Resident physicians and patient families have not traditionally been involved in setting expectations for professional behavior by physicians.


To elicit and compare prioritized lists of attributes and behaviors of physician professionalism formulated by residents and patient families.


We used qualitative and quantitative methods to identify and compare prioritized perceptions of important attributes and behaviors of physician professionalism among residents and families of patients. We conducted 3 resident focus groups, 1 for residents in each resident-training year (postgraduate years 1, 2, and 3), and elicited attributes and behaviors the residents associated with physician professionalism by using free-listing and nominal-group techniques. Family perspectives of the attributes/behaviors of physician professionalism were elicited by using semistructured interviews of consecutive families with a child who was admitted to the hospital. All results were transcribed, and common themes were identified.


Fifty-eight residents (78% of the total in the program) and 40 families participated. Similar themes arose from all 3 resident focus groups, which prioritized tactfulness, support of team members, respectfulness, good communication, and humanism. Residents also provided specific behavioral strategies to put these attributes into practice, such as avoiding jokes about patients and using patient names when addressing and discussing them. Patient families most frequently cited good communication, caring, knowledge, skill, honesty, and attitude. Communication and humanism were aspects consistently endorsed by both residents and patient families.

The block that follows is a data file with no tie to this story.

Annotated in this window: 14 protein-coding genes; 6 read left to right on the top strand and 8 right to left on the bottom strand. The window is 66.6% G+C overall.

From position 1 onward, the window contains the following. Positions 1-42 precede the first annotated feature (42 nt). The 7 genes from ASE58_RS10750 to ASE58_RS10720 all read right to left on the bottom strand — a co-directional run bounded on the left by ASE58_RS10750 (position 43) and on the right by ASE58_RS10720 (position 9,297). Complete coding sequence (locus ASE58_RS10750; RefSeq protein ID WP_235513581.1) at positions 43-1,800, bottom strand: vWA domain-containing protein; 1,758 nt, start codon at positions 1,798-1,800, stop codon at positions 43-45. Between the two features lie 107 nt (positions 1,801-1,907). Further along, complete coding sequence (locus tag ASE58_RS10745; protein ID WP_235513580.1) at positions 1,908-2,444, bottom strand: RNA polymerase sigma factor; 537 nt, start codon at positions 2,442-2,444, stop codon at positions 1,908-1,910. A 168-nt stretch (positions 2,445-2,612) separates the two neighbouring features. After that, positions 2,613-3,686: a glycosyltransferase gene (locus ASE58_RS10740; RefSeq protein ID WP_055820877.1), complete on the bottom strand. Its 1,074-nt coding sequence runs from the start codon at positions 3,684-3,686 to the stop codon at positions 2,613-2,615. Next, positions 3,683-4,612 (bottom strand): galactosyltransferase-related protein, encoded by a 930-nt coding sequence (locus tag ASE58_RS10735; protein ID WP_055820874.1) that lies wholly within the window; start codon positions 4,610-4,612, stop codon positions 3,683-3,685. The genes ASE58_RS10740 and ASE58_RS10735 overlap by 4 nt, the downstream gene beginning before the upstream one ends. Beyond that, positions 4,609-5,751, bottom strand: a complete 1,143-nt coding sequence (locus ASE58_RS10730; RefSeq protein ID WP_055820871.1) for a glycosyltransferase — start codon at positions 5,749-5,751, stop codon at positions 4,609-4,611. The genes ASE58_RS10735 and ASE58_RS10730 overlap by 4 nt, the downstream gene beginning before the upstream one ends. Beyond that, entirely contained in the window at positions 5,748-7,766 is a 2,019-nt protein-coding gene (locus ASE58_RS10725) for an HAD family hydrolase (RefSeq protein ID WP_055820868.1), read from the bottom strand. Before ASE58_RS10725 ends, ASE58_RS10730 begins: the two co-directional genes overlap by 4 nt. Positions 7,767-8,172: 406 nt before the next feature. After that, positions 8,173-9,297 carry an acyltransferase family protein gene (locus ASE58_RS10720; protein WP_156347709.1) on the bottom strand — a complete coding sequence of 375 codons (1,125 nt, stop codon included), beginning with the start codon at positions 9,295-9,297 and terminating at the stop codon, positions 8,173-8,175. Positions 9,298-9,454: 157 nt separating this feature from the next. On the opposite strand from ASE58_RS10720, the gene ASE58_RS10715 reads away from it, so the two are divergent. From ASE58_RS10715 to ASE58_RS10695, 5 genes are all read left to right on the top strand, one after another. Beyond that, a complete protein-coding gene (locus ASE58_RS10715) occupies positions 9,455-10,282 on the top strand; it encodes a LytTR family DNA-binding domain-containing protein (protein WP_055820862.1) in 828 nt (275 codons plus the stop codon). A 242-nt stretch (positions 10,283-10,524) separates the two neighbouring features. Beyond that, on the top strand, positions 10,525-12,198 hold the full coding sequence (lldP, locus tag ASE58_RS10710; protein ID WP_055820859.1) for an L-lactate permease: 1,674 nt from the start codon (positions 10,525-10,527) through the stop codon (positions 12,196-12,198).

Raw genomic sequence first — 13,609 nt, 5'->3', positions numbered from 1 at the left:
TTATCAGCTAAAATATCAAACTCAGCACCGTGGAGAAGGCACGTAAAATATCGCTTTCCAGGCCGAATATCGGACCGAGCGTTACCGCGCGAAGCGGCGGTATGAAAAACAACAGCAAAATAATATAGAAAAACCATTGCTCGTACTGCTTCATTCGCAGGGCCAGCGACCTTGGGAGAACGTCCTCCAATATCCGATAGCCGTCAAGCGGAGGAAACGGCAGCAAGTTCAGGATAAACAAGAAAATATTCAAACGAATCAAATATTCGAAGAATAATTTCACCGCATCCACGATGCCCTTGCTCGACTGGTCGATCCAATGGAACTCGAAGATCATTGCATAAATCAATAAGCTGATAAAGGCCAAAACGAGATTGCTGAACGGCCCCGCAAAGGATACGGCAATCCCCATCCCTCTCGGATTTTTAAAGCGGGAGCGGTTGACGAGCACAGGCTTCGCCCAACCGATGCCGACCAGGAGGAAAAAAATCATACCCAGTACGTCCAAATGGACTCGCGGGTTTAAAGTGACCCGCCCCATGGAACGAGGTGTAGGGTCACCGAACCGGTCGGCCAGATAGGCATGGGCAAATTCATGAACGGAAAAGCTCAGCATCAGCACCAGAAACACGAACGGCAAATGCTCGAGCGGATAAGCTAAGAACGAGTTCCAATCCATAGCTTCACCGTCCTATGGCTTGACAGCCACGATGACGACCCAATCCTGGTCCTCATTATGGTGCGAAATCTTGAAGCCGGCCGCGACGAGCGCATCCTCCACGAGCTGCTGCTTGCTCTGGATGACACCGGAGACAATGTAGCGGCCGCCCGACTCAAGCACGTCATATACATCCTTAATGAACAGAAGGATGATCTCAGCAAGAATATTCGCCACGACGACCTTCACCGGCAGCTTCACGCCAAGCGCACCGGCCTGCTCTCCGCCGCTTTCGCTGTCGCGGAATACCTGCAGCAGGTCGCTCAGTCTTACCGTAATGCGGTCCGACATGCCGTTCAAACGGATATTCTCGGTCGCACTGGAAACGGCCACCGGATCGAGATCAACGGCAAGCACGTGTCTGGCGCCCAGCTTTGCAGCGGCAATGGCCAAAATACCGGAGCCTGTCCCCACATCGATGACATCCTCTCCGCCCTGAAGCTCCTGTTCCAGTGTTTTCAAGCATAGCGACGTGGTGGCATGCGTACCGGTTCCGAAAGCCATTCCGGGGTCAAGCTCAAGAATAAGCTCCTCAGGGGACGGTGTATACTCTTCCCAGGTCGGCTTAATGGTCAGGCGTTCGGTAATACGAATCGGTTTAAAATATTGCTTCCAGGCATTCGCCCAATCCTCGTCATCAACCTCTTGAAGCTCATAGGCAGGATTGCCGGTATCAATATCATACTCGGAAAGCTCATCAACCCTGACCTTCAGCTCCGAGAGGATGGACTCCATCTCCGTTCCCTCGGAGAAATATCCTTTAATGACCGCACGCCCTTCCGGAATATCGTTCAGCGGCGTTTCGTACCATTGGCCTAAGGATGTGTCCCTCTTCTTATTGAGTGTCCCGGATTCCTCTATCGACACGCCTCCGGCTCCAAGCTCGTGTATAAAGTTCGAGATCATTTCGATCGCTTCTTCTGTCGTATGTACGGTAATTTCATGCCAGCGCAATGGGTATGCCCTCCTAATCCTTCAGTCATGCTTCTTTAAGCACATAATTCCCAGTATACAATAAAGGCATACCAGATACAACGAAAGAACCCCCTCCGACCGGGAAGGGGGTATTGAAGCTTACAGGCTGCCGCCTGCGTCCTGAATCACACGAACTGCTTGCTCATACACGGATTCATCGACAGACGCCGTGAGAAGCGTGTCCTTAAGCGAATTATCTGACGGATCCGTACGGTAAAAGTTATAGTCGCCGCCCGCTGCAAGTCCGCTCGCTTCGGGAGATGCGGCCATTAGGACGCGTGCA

There was important overlap in the attributes of professionalism generated and prioritized by resident physicians and patient families, although only residents identified ways that health care providers should interact with each other. This novel approach to identifying professionalism attributes provides opportunities for curriculum improvement.

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